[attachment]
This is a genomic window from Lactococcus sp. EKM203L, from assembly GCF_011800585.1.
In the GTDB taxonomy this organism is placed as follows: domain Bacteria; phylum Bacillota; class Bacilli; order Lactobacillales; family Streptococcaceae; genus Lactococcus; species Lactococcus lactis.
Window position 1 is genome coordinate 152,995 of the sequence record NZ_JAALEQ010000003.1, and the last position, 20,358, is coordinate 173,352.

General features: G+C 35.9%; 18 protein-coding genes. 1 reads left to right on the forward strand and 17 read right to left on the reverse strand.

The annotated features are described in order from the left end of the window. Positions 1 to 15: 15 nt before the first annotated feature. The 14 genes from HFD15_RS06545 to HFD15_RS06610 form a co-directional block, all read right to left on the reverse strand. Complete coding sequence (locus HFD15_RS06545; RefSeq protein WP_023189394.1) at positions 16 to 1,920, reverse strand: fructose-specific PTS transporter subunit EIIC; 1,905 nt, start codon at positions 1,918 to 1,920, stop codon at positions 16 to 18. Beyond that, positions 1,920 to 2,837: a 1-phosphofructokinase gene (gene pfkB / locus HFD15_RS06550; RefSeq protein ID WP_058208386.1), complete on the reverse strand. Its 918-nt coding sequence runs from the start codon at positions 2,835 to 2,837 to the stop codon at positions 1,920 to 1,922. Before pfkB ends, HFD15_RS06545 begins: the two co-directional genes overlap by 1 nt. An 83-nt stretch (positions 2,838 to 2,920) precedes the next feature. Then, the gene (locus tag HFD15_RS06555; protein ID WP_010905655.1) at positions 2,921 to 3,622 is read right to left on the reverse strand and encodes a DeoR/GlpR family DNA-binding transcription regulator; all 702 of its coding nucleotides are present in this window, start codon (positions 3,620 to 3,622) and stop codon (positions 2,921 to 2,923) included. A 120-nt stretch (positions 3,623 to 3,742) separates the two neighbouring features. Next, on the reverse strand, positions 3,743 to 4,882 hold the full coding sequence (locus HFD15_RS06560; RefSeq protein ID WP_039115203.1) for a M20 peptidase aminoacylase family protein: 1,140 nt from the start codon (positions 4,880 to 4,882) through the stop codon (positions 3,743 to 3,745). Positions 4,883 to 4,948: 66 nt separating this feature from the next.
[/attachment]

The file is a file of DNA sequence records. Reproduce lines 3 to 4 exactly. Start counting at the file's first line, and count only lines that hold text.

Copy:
Window position 1 is genome coordinate 152,995 of the sequence record NZ_JAALEQ010000003.1, and the last position, 20,358, is coordinate 173,352.

General features: G+C 35.9%; 18 protein-coding genes. 1 reads left to right on the forward strand and 17 read right to left on the reverse strand.